The Gaelic Players Association (GPA) will look to develop a confidential disclosure platform aimed at making it easier for its members to report counties who are not adhering to training moratoriums.
he players' body made the revelation as it published its annual report for 2019.
"Players are crying out for an off season, that's one fact," GPA CEO Paul Flynn said, when asked if players were likely to report on their own county.
"And it gives them an opportunity to report if there is non-compliance with the off-season window. One of the key strategic initiatives from my perspective is to deliver on an off-season for inter-county players.
"It goes back to the idea of sustainable amateurism and back to the foundation of what we should aim to achieve in the GPA, to bring that balance in the players' personal, professional and physical life. And this is a core element of it. We'll have to roll it out and monitor the usage of it."
The move comes in the wake of reports that some counties have been training well in advance of the permitted September 14 return date. In a recent missive, the GPA called for the club window to be respected but still wanted any county training session to be covered by the GAA's insurance.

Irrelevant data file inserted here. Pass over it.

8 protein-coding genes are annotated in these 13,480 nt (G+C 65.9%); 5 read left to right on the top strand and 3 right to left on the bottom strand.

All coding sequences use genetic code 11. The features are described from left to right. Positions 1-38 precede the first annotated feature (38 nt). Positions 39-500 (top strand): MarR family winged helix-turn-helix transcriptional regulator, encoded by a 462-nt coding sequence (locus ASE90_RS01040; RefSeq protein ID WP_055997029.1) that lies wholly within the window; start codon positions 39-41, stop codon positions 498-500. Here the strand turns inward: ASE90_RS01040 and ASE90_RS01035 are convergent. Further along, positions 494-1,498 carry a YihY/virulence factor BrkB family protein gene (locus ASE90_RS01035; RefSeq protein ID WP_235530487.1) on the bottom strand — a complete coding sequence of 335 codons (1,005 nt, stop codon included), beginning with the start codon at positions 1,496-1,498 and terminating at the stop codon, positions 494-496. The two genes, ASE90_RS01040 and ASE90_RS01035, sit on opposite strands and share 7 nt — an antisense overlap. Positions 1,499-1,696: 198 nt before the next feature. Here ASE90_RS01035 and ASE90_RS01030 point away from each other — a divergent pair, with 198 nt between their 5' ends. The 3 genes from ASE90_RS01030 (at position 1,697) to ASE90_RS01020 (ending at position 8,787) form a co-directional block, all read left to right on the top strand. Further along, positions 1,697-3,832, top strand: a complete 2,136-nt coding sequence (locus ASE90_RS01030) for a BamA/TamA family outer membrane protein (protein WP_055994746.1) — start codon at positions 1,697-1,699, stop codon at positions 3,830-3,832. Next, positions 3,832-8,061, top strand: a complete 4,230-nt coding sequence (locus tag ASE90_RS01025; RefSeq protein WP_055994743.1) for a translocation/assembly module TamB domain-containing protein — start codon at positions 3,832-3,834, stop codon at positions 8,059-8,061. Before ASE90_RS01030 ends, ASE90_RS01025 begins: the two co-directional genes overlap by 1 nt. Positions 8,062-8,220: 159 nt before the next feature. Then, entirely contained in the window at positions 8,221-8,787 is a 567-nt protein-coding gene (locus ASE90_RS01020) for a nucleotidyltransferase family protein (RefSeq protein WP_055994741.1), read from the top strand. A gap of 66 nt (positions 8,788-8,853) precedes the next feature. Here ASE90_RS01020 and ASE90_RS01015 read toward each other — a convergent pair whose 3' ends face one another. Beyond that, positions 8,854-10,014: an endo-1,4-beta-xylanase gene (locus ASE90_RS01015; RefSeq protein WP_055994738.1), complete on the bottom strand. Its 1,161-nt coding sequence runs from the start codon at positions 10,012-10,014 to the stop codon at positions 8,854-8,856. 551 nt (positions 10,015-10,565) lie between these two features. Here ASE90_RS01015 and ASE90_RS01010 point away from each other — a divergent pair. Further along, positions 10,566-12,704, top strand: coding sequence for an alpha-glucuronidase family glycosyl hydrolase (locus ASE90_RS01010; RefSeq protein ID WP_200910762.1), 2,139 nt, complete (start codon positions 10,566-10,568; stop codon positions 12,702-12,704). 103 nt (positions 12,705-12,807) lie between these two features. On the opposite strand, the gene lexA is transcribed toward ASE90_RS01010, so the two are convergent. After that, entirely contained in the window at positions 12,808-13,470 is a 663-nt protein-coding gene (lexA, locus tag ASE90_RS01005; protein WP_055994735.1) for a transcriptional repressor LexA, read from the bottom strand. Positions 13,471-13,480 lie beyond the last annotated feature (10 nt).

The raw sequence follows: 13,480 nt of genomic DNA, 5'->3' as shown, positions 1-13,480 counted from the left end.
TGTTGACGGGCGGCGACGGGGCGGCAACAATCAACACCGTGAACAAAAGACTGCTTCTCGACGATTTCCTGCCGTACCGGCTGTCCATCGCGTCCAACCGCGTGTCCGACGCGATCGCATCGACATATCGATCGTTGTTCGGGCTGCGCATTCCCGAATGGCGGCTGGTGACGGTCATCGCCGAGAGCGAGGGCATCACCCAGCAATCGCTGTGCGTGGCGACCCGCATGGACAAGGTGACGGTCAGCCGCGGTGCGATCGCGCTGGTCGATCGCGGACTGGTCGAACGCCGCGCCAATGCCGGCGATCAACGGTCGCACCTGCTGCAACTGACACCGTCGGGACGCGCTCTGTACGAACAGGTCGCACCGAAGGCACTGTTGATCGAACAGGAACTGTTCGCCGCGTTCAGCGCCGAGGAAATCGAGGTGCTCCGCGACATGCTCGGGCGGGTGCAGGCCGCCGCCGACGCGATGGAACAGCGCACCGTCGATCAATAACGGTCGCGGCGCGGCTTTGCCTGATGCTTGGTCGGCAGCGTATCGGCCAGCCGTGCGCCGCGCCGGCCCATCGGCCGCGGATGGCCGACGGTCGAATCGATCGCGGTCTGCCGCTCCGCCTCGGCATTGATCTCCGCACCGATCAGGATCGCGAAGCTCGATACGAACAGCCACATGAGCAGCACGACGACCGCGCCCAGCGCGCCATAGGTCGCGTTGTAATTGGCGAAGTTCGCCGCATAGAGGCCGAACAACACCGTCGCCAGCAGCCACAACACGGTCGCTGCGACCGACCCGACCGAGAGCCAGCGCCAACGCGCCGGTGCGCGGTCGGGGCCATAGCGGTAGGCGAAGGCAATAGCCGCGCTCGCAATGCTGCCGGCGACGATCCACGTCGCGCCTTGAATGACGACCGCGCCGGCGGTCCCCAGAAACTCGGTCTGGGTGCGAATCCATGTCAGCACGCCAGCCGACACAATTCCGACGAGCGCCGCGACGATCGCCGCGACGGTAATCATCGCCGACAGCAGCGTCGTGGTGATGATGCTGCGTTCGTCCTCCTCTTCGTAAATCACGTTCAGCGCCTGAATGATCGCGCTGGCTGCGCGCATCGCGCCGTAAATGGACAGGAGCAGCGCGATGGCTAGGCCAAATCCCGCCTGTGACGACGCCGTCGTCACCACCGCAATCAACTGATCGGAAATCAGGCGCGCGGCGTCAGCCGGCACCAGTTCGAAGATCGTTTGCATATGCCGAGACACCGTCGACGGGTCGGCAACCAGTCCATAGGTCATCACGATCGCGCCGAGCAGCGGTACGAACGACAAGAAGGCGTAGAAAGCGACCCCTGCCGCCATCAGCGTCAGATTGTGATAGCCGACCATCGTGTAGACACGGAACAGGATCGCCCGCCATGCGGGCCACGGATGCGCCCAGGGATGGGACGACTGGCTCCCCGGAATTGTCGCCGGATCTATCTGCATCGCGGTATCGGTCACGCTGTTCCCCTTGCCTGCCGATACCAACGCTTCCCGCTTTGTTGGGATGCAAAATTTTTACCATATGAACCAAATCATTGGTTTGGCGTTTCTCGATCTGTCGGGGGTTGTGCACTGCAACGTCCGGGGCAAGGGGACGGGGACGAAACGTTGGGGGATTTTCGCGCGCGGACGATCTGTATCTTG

The GPA also pointed out that the ESRI report showed 40 per cent of inter-county players reported having no off-season while 67 per cent said they would be in favour of stronger adherence to no inter-county training before December 1.
The GPA hope to establish a group to explore the optimal time to spend on training in a week as well as updating the anti-doping education process. As it stands, players are required to complete the training by March 31, but the GPA want to make it mandatory to have it finished by the end of January each year.
The report revealed that the GPA spent almost €750,000 paying its 10 staff members in 2019, that figure included €449,000 to its four most senior employees.
In total, 1,448 players engaged with GPA services in 2019, a 31 per cent jump on 2018 figures, with 81 per cent of net revenue spent on player welfare and development services.